Overview

  • Product name

    Anti-Scn1a antibody - N-terminal
    See all Scn1a primary antibodies
  • Description

    Rabbit polyclonal to Scn1a - N-terminal
  • Host species

    Rabbit
  • Specificity

    BLAST analysis of the peptide immunogen showed no homology with other Human proteins, except Scn2a (100%) and Scn3a (94%).
  • Tested applications

    Suitable for: IHC-Pmore details
  • Species reactivity

    Reacts with: Human
    Predicted to work with: Mouse, Rat, Rabbit, Horse, Chicken, Hamster, Cow, Dog, Turkey, Pig, Xenopus laevis, Monkey, Zebrafish, Gorilla, Opossum, Common marmoset, Bat, Platypus, Elephant
  • Immunogen

    Synthetic 16 amino acid peptide from the N terminus of Human Scn1a.

  • Positive control

    • Human brain, cerebellum tissue.

Properties

Applications

Our Abpromise guarantee covers the use of ab140984 in the following tested applications.

The application notes include recommended starting dilutions; optimal dilutions/concentrations should be determined by the end user.

Application Abreviews Notes
IHC-P Use a concentration of 5 µg/ml. Perform heat mediated antigen retrieval before commencing with IHC staining protocol.

Target

  • Function

    Mediates the voltage-dependent sodium ion permeability of excitable membranes. Assuming opened or closed conformations in response to the voltage difference across the membrane, the protein forms a sodium-selective channel through which Na(+) ions may pass in accordance with their electrochemical gradient.
  • Involvement in disease

    Defects in SCN1A are the cause of generalized epilepsy with febrile seizures plus type 2 (GEFS+2) [MIM:604233]. Generalized epilepsy with febrile seizures-plus refers to a rare autosomal dominant, familial condition with incomplete penetrance and large intrafamilial variability. Patients display febrile seizures persisting sometimes beyond the age of 6 years and/or a variety of afebrile seizure types. GEFS+ is a disease combining febrile seizures, generalized seizures often precipitated by fever at age 6 years or more, and partial seizures, with a variable degree of severity.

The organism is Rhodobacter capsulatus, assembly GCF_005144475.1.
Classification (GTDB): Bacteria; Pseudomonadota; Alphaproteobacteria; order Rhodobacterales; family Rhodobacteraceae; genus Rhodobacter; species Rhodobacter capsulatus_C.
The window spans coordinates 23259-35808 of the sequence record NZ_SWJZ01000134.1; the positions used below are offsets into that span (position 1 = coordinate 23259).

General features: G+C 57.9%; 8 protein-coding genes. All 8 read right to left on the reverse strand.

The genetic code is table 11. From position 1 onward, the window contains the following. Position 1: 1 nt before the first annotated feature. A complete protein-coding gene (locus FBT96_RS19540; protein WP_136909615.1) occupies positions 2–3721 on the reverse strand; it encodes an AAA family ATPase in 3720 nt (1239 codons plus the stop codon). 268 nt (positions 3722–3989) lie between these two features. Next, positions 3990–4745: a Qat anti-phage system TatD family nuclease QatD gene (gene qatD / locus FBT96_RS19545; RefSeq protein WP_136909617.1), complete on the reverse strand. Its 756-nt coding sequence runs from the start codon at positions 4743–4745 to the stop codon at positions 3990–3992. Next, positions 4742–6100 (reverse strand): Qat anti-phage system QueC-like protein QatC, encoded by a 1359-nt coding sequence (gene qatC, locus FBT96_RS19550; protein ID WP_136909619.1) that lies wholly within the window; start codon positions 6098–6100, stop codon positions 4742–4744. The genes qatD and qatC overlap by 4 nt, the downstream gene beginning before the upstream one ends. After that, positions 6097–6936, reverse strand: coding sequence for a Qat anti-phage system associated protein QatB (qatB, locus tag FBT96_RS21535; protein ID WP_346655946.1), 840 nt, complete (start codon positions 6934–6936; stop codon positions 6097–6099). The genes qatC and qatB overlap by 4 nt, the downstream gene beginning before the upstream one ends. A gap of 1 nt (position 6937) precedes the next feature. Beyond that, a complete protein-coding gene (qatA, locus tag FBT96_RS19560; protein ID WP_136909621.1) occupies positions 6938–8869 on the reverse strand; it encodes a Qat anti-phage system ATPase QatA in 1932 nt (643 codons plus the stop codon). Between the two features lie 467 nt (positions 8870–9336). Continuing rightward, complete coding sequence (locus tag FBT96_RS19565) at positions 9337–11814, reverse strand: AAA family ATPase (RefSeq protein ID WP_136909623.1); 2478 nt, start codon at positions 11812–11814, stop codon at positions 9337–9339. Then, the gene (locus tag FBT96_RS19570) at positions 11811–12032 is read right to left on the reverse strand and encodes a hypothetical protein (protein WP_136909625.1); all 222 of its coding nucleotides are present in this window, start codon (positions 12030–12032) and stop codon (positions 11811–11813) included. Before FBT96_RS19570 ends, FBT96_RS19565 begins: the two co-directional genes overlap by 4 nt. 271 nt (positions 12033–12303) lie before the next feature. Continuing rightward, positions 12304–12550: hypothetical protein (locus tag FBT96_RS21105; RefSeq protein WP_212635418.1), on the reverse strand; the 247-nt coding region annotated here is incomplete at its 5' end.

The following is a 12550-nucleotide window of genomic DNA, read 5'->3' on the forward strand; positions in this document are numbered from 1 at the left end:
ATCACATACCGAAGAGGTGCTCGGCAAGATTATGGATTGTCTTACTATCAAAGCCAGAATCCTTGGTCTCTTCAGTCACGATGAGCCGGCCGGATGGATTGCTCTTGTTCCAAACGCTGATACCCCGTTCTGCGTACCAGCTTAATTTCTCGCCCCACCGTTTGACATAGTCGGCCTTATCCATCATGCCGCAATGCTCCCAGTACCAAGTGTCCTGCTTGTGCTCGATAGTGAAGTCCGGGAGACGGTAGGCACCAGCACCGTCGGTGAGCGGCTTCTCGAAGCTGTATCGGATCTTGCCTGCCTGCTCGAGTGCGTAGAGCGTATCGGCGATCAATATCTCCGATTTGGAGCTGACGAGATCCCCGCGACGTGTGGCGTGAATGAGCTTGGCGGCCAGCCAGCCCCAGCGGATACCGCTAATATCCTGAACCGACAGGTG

Defects in SCN1A are a cause of severe myoclonic epilepsy in infancy (SMEI) [MIM:607208]; also called Dravet syndrome. SMEI is a rare disorder characterized by generalized tonic, clonic, and tonic-clonic seizures that are initially induced by fever and begin during the first year of life. Later, patients also manifest other seizure types, including absence, myoclonic, and simple and complex partial seizures. Psychomotor development delay is observed around the second year of life. SMEI is considered to be the most severe phenotype within the spectrum of generalized epilepsies with febrile seizures-plus.
    Defects in SCN1A are a cause of intractable childhood epilepsy with generalized tonic-clonic seizures (ICEGTC) [MIM:607208]. ICEGTC is a disorder characterized by generalized tonic-clonic seizures beginning usually in infancy and induced by fever. Seizures are associated with subsequent mental decline, as well as ataxia or hypotonia. ICEGTC is similar to SMEI, except for the absence of myoclonic seizures.